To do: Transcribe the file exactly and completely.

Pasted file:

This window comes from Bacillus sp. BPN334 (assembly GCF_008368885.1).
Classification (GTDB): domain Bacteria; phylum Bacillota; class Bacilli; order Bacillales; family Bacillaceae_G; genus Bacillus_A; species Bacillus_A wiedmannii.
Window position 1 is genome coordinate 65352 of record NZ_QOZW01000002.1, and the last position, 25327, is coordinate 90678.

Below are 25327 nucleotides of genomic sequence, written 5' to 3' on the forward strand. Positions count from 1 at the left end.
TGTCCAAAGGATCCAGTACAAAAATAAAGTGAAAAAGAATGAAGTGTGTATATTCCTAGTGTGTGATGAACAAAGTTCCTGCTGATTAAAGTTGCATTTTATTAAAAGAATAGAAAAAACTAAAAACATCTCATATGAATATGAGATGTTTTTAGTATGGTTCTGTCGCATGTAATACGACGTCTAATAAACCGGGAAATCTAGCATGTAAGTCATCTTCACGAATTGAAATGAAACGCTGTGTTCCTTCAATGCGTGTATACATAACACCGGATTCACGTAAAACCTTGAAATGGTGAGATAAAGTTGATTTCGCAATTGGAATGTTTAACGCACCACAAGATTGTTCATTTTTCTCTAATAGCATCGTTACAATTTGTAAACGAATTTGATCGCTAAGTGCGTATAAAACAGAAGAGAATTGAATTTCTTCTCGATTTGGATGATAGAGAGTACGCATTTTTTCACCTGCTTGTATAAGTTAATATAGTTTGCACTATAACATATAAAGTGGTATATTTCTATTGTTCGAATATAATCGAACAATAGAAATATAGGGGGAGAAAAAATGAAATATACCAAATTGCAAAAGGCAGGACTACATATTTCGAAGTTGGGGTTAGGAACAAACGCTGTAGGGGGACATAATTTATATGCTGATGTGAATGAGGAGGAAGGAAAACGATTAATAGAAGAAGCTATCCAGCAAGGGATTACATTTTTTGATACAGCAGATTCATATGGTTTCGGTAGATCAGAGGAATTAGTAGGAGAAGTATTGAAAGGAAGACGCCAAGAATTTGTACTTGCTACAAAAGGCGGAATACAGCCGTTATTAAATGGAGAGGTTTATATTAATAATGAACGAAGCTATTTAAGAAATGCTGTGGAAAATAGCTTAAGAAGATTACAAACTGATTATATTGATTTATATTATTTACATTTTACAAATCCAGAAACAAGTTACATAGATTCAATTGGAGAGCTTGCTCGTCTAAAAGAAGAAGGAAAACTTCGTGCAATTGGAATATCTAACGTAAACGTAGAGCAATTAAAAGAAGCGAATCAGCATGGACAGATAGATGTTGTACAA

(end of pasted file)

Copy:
This window comes from Bacillus sp. BPN334 (assembly GCF_008368885.1).
Classification (GTDB): domain Bacteria; phylum Bacillota; class Bacilli; order Bacillales; family Bacillaceae_G; genus Bacillus_A; species Bacillus_A wiedmannii.
Window position 1 is genome coordinate 65352 of record NZ_QOZW01000002.1, and the last position, 25327, is coordinate 90678.

Below are 25327 nucleotides of genomic sequence, written 5' to 3' on the forward strand. Positions count from 1 at the left end.
TGTCCAAAGGATCCAGTACAAAAATAAAGTGAAAAAGAATGAAGTGTGTATATTCCTAGTGTGTGATGAACAAAGTTCCTGCTGATTAAAGTTGCATTTTATTAAAAGAATAGAAAAAACTAAAAACATCTCATATGAATATGAGATGTTTTTAGTATGGTTCTGTCGCATGTAATACGACGTCTAATAAACCGGGAAATCTAGCATGTAAGTCATCTTCACGAATTGAAATGAAACGCTGTGTTCCTTCAATGCGTGTATACATAACACCGGATTCACGTAAAACCTTGAAATGGTGAGATAAAGTTGATTTCGCAATTGGAATGTTTAACGCACCACAAGATTGTTCATTTTTCTCTAATAGCATCGTTACAATTTGTAAACGAATTTGATCGCTAAGTGCGTATAAAACAGAAGAGAATTGAATTTCTTCTCGATTTGGATGATAGAGAGTACGCATTTTTTCACCTGCTTGTATAAGTTAATATAGTTTGCACTATAACATATAAAGTGGTATATTTCTATTGTTCGAATATAATCGAACAATAGAAATATAGGGGGAGAAAAAATGAAATATACCAAATTGCAAAAGGCAGGACTACATATTTCGAAGTTGGGGTTAGGAACAAACGCTGTAGGGGGACATAATTTATATGCTGATGTGAATGAGGAGGAAGGAAAACGATTAATAGAAGAAGCTATCCAGCAAGGGATTACATTTTTTGATACAGCAGATTCATATGGTTTCGGTAGATCAGAGGAATTAGTAGGAGAAGTATTGAAAGGAAGACGCCAAGAATTTGTACTTGCTACAAAAGGCGGAATACAGCCGTTATTAAATGGAGAGGTTTATATTAATAATGAACGAAGCTATTTAAGAAATGCTGTGGAAAATAGCTTAAGAAGATTACAAACTGATTATATTGATTTATATTATTTACATTTTACAAATCCAGAAACAAGTTACATAGATTCAATTGGAGAGCTTGCTCGTCTAAAAGAAGAAGGAAAACTTCGTGCAATTGGAATATCTAACGTAAACGTAGAGCAATTAAAAGAAGCGAATCAGCATGGACAGATAGATGTTGTACAA